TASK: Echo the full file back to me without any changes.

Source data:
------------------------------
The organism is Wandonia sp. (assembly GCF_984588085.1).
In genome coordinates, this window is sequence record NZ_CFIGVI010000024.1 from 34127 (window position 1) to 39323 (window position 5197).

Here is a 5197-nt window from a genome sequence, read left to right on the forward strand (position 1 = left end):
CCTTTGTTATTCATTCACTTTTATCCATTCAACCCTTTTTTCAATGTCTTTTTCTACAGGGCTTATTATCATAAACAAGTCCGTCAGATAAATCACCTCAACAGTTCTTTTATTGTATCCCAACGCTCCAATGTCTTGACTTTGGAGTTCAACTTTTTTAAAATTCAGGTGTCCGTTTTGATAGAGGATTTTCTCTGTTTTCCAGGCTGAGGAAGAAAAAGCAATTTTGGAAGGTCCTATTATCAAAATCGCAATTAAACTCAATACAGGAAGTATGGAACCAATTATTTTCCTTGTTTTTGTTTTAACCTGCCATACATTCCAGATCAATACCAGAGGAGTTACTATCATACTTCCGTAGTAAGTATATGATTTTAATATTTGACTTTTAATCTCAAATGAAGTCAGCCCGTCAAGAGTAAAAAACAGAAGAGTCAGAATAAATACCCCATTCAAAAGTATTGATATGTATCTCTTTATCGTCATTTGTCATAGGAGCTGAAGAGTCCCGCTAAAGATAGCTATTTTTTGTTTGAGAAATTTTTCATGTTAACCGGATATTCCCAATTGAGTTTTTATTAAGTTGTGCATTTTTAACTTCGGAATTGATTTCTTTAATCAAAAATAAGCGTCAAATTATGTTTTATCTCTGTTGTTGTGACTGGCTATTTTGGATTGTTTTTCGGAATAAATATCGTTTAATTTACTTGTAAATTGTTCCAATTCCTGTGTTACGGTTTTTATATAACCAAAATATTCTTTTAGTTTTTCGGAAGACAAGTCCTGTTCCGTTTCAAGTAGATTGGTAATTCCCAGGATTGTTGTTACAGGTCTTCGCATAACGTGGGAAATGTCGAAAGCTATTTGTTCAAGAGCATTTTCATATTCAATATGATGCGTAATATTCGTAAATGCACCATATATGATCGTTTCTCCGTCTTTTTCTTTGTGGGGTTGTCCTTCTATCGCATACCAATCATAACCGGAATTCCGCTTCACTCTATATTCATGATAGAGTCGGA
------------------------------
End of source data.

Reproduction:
The organism is Wandonia sp. (assembly GCF_984588085.1).
In genome coordinates, this window is sequence record NZ_CFIGVI010000024.1 from 34127 (window position 1) to 39323 (window position 5197).

Here is a 5197-nt window from a genome sequence, read left to right on the forward strand (position 1 = left end):
CCTTTGTTATTCATTCACTTTTATCCATTCAACCCTTTTTTCAATGTCTTTTTCTACAGGGCTTATTATCATAAACAAGTCCGTCAGATAAATCACCTCAACAGTTCTTTTATTGTATCCCAACGCTCCAATGTCTTGACTTTGGAGTTCAACTTTTTTAAAATTCAGGTGTCCGTTTTGATAGAGGATTTTCTCTGTTTTCCAGGCTGAGGAAGAAAAAGCAATTTTGGAAGGTCCTATTATCAAAATCGCAATTAAACTCAATACAGGAAGTATGGAACCAATTATTTTCCTTGTTTTTGTTTTAACCTGCCATACATTCCAGATCAATACCAGAGGAGTTACTATCATACTTCCGTAGTAAGTATATGATTTTAATATTTGACTTTTAATCTCAAATGAAGTCAGCCCGTCAAGAGTAAAAAACAGAAGAGTCAGAATAAATACCCCATTCAAAAGTATTGATATGTATCTCTTTATCGTCATTTGTCATAGGAGCTGAAGAGTCCCGCTAAAGATAGCTATTTTTTGTTTGAGAAATTTTTCATGTTAACCGGATATTCCCAATTGAGTTTTTATTAAGTTGTGCATTTTTAACTTCGGAATTGATTTCTTTAATCAAAAATAAGCGTCAAATTATGTTTTATCTCTGTTGTTGTGACTGGCTATTTTGGATTGTTTTTCGGAATAAATATCGTTTAATTTACTTGTAAATTGTTCCAATTCCTGTGTTACGGTTTTTATATAACCAAAATATTCTTTTAGTTTTTCGGAAGACAAGTCCTGTTCCGTTTCAAGTAGATTGGTAATTCCCAGGATTGTTGTTACAGGTCTTCGCATAACGTGGGAAATGTCGAAAGCTATTTGTTCAAGAGCATTTTCATATTCAATATGATGCGTAATATTCGTAAATGCACCATATATGATCGTTTCTCCGTCTTTTTCTTTGTGGGGTTGTCCTTCTATCGCATACCAATCATAACCGGAATTCCGCTTCACTCTATATTCATGATAGAGTCGGA